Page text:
Newfield eyes Montana, Panhandle, other plays

By OGJ editors
HOUSTON, July 23
-- Newfield Exploration Co., anchored in oil resource plays in Utah’s Monument Butte field and North Dakota’s Middle Bakken play, is assessing several other onshore US plays including some it isn’t ready to disclose, management said July 23.

The new plays include the Eagle Ford shale in South Texas, a multizone play in the southern Alberta basin in northern Montana, and a multizone play in the Pennsylvanian Marmaton formation on the company’s Texas Panhandle Granite Wash acreage.

The company has adopted a stance that will allow it to deploy capital to natural gas plays once margins return, but that could be beyond 2011. Even so, Newfield saw record production of 370 MMcfd in May from its Arkoma basin Woodford shale asset, where it holds more than 172,000 net acres, 155,000 acres of which are held by production.

Lee K. Boothby, chairman, president, and chief executive officer, said, “The prolonged weakness in natural gas prices is being further exacerbated by a continually rising rig count. Apparently the need to hold acreage by production supersedes economics, and gas supply remains stubbornly high today.”

Another factor that appears to be reining gas prices is the flood of non-US capital, a company official said.

Applying geological lessons learned the past few years, Newfield is assessing 230,000 net acres in northern Montana for potential in the Lodgepole, Middle Bakken, Sanish, and deeper Nisku formations. It is spudding its third well and expects to have drilled as many as eight vertical and horizontal wells by yearend.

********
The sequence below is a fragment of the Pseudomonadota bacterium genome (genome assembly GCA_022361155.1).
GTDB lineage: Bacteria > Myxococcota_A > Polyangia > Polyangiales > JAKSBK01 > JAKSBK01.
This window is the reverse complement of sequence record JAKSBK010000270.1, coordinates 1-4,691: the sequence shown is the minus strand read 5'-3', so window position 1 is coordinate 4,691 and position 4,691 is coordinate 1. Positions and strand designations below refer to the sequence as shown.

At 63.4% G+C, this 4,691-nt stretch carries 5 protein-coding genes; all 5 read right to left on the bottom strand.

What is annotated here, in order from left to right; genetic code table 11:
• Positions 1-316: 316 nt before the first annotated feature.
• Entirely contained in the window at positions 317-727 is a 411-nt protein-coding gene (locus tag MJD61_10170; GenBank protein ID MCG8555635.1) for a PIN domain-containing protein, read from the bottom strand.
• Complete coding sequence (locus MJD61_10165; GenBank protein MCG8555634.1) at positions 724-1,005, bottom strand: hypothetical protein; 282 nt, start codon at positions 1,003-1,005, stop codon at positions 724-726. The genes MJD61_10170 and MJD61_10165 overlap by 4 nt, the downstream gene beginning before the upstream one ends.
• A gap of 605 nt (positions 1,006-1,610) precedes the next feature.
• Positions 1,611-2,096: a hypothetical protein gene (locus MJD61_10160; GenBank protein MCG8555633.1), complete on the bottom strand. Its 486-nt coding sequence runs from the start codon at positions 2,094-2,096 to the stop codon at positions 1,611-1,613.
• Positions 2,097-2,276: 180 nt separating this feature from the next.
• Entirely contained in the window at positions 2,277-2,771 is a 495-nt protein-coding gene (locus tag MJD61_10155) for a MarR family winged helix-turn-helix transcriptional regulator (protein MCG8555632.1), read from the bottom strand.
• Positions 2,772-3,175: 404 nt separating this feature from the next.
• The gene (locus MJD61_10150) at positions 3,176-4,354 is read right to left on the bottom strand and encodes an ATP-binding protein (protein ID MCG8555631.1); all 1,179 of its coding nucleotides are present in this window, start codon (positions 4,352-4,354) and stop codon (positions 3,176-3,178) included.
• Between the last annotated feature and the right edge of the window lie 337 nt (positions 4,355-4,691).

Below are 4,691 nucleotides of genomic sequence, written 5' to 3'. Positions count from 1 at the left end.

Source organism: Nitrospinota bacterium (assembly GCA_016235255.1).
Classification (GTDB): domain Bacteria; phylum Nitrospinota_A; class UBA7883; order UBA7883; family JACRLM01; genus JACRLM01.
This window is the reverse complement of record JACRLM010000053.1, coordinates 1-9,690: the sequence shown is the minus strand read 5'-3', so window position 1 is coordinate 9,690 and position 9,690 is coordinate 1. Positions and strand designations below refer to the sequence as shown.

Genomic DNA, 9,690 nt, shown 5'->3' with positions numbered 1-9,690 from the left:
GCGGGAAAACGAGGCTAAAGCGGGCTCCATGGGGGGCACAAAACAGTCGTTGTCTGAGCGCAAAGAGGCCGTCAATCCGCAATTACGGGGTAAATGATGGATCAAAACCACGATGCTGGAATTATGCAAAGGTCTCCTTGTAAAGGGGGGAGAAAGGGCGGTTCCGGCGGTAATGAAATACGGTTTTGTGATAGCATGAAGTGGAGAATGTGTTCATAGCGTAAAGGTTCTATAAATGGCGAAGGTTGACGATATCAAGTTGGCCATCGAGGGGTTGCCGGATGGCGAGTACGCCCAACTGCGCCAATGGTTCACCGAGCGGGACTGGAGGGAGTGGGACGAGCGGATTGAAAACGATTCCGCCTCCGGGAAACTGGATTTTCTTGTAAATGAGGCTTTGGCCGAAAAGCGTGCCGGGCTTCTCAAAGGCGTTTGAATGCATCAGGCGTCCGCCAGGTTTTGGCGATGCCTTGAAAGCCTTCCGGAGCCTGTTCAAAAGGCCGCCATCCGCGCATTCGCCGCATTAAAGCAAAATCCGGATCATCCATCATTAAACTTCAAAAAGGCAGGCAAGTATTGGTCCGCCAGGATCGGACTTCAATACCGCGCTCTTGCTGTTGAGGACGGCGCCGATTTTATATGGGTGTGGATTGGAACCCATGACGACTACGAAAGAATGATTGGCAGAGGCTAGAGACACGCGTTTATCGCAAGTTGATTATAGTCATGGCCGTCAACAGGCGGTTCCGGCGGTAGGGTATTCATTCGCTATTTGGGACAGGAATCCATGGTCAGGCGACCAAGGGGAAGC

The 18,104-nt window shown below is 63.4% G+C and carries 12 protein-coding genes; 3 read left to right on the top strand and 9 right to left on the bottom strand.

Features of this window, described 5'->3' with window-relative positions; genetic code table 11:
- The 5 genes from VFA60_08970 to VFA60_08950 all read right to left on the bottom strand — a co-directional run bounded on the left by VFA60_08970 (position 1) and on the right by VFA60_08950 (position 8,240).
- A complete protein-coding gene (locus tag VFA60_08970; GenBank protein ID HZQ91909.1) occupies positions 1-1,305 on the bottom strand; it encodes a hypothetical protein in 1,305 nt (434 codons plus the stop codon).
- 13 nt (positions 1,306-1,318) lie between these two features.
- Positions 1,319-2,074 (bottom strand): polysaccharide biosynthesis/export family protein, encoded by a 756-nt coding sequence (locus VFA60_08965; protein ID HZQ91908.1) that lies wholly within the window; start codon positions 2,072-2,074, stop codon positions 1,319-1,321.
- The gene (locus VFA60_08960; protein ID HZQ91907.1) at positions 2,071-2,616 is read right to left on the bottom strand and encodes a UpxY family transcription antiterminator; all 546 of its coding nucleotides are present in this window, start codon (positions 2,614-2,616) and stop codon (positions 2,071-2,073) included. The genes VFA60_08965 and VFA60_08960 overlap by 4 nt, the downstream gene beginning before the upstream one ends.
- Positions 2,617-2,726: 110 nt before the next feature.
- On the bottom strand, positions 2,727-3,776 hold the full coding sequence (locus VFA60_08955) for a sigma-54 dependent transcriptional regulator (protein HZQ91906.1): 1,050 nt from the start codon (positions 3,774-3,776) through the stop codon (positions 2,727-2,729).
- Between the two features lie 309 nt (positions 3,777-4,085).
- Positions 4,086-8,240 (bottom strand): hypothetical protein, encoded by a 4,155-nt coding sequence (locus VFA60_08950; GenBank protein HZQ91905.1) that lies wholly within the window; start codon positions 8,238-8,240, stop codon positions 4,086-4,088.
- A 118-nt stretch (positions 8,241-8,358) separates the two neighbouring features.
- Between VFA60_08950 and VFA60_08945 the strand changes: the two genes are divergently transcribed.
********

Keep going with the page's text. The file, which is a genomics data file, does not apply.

The company is also assessing more than 300,000 net acres in the South Texas Maverick basin for Eagle Ford shale and Pearsall shale potential. Capital spending there is set at $100 million this year. The firm is running five operated rigs and will have drilled 15 wells in the balance of 2010.

Newfield expects an exclusive frac crew to arrive next week. It will begin by stimulating a 5,000-ft lateral in the Lower Eagle Ford oil window on northern acreage and a similar length lateral in the play’s wet gas window on southern acreage. It expects to understand the play’s potential late this year or in early 2011.

In the Texas Panhandle, Newfield is faced with evaluating as many as 30 horizons and intends to have tested 10 of them by yearend. It will operate four rigs and drill 26 wells, the longest with a nearly 6,300-ft leg, on 46,000 net acres in the year’s last 6 months. Half of the wells will go to the Marmaton formation, which has high liquids yields.

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